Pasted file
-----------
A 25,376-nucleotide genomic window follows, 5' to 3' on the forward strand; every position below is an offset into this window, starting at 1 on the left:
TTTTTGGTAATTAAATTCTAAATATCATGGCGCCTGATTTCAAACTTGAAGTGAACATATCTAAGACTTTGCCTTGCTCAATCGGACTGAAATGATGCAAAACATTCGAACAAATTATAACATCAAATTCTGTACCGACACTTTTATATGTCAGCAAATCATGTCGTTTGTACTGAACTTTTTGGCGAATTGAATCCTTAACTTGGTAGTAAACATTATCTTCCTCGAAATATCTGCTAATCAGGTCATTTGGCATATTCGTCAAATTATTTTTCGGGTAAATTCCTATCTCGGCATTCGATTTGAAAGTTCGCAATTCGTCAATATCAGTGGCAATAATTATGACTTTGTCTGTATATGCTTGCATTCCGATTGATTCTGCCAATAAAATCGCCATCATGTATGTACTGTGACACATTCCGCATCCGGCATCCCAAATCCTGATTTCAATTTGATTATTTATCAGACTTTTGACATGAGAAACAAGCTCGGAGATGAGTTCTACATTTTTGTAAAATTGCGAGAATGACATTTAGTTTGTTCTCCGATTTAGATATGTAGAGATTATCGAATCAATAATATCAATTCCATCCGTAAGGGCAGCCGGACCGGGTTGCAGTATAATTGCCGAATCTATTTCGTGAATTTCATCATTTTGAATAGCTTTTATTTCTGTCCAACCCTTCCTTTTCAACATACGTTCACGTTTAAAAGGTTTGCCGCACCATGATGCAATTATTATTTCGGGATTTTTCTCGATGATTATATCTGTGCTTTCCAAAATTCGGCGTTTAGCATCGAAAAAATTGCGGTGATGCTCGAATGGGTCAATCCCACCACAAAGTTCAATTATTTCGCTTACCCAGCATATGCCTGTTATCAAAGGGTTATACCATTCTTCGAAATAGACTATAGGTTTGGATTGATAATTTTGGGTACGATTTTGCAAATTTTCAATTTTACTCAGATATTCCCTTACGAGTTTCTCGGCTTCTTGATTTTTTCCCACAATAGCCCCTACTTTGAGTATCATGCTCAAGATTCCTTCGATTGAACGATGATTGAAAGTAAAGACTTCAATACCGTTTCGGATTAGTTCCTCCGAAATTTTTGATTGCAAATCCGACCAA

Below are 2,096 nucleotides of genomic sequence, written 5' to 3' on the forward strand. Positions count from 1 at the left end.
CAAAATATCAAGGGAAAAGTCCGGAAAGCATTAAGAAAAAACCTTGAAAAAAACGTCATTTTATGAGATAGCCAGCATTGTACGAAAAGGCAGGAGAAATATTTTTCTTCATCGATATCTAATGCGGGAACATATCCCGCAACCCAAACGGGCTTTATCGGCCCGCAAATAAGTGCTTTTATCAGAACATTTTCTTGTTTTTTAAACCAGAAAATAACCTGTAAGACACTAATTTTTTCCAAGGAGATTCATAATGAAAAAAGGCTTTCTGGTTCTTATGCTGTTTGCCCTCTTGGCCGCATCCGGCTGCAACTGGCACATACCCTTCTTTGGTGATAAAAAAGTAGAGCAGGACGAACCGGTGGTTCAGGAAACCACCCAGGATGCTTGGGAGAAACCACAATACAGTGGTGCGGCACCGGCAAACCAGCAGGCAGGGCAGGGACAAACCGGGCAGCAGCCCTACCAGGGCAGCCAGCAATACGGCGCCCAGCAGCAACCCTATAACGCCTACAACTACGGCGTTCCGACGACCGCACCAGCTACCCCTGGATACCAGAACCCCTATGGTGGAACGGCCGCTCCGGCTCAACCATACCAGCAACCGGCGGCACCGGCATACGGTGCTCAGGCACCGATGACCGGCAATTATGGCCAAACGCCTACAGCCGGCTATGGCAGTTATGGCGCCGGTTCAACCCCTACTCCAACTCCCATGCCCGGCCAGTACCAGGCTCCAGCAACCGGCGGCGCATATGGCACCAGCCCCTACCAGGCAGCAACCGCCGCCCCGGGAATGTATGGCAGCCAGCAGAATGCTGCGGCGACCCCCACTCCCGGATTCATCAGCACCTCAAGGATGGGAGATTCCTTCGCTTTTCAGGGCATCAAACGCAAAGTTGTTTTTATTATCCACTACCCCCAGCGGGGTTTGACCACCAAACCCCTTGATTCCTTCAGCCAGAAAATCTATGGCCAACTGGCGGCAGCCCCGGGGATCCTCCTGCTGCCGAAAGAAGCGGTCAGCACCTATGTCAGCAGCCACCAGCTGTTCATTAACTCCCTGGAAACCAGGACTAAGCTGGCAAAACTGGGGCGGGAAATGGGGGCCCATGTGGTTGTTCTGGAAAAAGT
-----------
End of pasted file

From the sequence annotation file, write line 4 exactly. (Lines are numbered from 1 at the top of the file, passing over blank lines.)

CAAAATATCAAGGGAAAAGTCCGGAAAGCATTAAGAAAAAACCTTGAAAAAAACGTCATTTTATGAGATAGCCAGCATTGTACGAAAAGGCAGGAGAAATATTTTTCTTCATCGATATCTAATGCGGGAACATATCCCGCAACCCAAACGGGCTTTATCGGCCCGCAAATAAGTGCTTTTATCAGAACATTTTCTTGTTTTTTAAACCAGAAAATAACCTGTAAGACACTAATTTTTTCCAAGGAGATTCATAATGAAAAAAGGCTTTCTGGTTCTTATGCTGTTTGCCCTCTTGGCCGCATCCGGCTGCAACTGGCACATACCCTTCTTTGGTGATAAAAAAGTAGAGCAGGACGAACCGGTGGTTCAGGAAACCACCCAGGATGCTTGGGAGAAACCACAATACAGTGGTGCGGCACCGGCAAACCAGCAGGCAGGGCAGGGACAAACCGGGCAGCAGCCCTACCAGGGCAGCCAGCAATACGGCGCCCAGCAGCAACCCTATAACGCCTACAACTACGGCGTTCCGACGACCGCACCAGCTACCCCTGGATACCAGAACCCCTATGGTGGAACGGCCGCTCCGGCTCAACCATACCAGCAACCGGCGGCACCGGCATACGGTGCTCAGGCACCGATGACCGGCAATTATGGCCAAACGCCTACAGCCGGCTATGGCAGTTATGGCGCCGGTTCAACCCCTACTCCAACTCCCATGCCCGGCCAGTACCAGGCTCCAGCAACCGGCGGCGCATATGGCACCAGCCCCTACCAGGCAGCAACCGCCGCCCCGGGAATGTATGGCAGCCAGCAGAATGCTGCGGCGACCCCCACTCCCGGATTCATCAGCACCTCAAGGATGGGAGATTCCTTCGCTTTTCAGGGCATCAAACGCAAAGTTGTTTTTATTATCCACTACCCCCAGCGGGGTTTGACCACCAAACCCCTTGATTCCTTCAGCCAGAAAATCTATGGCCAACTGGCGGCAGCCCCGGGGATCCTCCTGCTGCCGAAAGAAGCGGTCAGCACCTATGTCAGCAGCCACCAGCTGTTCATTAACTCCCTGGAAACCAGGACTAAGCTGGCAAAACTGGGGCGGGAAATGGGGGCCCATGTGGTTGTTCTGGAAAAAGT